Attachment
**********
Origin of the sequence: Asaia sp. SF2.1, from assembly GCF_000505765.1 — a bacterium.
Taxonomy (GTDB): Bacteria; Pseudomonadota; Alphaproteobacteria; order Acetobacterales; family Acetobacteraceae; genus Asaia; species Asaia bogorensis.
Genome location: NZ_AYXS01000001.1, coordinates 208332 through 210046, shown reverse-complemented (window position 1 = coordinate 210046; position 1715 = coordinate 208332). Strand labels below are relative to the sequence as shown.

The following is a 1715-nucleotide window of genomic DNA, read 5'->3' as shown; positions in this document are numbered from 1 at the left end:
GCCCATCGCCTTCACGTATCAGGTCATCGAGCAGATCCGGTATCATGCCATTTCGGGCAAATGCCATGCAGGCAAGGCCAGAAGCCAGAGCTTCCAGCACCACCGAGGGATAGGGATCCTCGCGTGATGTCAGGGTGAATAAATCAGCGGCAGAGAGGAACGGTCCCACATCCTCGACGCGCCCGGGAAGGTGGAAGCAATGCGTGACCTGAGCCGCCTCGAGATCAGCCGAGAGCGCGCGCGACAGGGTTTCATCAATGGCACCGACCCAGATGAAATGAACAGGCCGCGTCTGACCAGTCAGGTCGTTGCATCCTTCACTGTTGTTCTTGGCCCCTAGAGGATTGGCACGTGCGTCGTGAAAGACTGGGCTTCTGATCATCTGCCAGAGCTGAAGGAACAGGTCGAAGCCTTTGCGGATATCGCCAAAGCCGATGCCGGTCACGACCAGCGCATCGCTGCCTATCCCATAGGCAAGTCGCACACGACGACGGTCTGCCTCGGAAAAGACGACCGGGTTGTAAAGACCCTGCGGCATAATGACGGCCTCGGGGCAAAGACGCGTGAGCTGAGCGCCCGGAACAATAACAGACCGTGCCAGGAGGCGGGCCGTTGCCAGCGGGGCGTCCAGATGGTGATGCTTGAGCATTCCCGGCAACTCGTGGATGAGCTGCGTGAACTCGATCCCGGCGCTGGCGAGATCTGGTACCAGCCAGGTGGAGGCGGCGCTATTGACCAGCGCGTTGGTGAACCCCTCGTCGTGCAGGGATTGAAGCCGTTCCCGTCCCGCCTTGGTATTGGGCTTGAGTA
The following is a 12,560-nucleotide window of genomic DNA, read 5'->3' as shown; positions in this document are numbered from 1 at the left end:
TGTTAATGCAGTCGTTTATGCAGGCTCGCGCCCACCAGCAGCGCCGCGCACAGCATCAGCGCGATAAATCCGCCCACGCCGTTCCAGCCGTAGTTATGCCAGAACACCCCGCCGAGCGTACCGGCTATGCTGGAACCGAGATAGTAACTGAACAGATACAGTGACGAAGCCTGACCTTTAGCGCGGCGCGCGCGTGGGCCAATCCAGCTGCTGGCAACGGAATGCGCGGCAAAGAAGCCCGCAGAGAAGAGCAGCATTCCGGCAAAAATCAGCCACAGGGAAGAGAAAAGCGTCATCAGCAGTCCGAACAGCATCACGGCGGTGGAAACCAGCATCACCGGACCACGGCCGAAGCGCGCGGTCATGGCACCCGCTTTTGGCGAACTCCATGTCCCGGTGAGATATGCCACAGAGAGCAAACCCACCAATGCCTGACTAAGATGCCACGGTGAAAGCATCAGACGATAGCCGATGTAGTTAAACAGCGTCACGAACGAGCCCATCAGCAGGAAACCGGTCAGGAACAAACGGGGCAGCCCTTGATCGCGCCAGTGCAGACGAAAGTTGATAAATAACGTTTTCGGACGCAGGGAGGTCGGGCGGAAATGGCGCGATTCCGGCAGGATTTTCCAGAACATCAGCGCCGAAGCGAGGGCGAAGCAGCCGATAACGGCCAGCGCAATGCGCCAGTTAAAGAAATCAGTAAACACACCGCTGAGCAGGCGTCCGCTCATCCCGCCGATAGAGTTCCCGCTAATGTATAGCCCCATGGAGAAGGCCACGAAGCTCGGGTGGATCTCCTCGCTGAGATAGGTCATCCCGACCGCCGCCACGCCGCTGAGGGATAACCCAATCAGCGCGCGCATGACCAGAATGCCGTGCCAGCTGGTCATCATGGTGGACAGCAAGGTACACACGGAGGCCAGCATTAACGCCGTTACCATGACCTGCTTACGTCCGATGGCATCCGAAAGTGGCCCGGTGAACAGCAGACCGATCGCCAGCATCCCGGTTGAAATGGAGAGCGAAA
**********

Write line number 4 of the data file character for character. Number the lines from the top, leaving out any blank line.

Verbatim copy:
The following is a 1715-nucleotide window of genomic DNA, read 5'->3' as shown; positions in this document are numbered from 1 at the left end: